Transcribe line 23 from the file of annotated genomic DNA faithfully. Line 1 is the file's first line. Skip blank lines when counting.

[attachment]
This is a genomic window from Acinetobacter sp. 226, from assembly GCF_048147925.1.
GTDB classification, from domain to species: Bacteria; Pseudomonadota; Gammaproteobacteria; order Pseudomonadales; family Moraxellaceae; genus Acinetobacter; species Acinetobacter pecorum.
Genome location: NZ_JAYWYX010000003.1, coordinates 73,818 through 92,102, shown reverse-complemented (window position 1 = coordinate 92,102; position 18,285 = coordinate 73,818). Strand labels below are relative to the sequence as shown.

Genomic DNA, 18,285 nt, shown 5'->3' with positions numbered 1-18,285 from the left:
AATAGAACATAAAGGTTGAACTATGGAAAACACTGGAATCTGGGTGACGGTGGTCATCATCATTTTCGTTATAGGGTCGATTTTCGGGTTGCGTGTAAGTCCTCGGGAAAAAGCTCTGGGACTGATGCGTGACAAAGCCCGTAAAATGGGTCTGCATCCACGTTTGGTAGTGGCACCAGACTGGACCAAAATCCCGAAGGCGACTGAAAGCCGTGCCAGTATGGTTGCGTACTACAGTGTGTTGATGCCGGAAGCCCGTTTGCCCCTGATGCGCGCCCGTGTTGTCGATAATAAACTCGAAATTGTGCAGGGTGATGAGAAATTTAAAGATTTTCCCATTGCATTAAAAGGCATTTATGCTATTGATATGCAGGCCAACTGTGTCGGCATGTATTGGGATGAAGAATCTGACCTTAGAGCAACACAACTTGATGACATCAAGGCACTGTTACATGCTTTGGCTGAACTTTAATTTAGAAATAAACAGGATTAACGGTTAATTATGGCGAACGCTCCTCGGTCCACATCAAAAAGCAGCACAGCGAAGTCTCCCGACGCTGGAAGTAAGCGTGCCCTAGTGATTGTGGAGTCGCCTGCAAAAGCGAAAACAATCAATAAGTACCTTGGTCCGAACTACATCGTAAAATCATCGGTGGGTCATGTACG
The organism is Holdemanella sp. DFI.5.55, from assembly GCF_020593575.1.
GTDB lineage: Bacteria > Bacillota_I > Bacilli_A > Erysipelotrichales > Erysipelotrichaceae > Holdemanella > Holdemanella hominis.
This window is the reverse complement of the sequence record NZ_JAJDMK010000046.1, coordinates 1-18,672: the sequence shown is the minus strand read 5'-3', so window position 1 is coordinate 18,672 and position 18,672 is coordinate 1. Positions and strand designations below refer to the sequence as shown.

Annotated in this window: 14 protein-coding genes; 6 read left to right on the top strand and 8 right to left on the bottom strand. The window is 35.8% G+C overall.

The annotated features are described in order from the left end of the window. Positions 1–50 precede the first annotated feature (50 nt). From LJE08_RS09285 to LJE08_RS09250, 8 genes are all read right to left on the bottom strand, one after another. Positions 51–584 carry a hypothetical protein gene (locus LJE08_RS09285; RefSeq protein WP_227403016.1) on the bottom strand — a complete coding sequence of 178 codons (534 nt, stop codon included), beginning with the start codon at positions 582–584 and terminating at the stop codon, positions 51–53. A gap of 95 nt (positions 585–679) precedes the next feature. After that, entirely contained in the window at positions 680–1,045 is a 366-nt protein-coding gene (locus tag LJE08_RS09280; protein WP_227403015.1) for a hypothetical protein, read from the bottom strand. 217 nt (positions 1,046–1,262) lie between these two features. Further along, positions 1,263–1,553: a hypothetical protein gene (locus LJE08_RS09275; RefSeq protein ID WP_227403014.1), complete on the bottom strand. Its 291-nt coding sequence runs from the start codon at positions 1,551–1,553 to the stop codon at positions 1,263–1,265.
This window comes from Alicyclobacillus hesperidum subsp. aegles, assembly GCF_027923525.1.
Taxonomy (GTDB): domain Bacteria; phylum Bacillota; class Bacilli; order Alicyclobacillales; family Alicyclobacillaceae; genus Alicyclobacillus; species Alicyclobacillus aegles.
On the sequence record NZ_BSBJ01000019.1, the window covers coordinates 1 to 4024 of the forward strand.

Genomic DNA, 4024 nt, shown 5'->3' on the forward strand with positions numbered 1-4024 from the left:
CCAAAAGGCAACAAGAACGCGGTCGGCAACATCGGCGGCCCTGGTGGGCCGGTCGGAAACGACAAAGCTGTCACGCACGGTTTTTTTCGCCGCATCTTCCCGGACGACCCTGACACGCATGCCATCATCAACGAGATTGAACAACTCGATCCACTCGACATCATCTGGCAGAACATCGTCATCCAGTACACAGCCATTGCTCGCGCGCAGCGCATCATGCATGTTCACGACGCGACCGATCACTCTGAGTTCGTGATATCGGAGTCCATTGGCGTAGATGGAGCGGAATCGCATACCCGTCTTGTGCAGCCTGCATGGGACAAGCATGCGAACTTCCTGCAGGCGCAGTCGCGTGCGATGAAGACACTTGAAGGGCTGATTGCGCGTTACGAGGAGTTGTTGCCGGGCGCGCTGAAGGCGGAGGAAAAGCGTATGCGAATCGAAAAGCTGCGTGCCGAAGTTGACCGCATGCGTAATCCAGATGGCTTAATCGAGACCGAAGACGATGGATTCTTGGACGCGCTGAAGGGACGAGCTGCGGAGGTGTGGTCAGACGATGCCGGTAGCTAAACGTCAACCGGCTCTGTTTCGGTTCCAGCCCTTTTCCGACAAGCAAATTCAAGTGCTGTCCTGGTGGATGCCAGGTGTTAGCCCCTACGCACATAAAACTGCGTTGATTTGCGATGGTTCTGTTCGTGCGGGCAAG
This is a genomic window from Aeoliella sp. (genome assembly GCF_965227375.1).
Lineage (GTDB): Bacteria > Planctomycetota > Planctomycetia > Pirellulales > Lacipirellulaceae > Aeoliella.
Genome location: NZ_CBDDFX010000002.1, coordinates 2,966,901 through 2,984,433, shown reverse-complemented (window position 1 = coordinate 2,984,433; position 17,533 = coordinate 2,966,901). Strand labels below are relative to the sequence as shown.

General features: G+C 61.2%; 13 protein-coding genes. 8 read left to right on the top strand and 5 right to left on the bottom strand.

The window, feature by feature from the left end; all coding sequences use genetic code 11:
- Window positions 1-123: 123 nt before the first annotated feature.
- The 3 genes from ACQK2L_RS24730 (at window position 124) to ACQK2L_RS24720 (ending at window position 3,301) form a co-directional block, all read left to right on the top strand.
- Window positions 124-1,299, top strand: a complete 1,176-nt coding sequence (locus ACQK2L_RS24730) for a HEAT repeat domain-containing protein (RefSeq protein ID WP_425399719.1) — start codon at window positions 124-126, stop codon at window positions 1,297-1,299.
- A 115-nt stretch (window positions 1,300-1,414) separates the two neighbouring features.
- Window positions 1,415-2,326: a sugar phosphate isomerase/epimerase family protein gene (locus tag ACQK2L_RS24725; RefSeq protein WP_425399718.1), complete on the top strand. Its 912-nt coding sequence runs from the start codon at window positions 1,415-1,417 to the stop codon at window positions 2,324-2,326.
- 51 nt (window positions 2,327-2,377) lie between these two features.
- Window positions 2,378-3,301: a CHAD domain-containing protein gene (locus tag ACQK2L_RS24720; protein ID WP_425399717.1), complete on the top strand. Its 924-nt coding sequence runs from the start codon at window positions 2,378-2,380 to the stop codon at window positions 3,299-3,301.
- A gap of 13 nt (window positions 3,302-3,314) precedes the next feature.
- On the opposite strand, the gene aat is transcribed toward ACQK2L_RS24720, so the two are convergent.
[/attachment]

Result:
- Window positions 124-1,299, top strand: a complete 1,176-nt coding sequence (locus ACQK2L_RS24730) for a HEAT repeat domain-containing protein (RefSeq protein ID WP_425399719.1) — start codon at window positions 124-126, stop codon at window positions 1,297-1,299.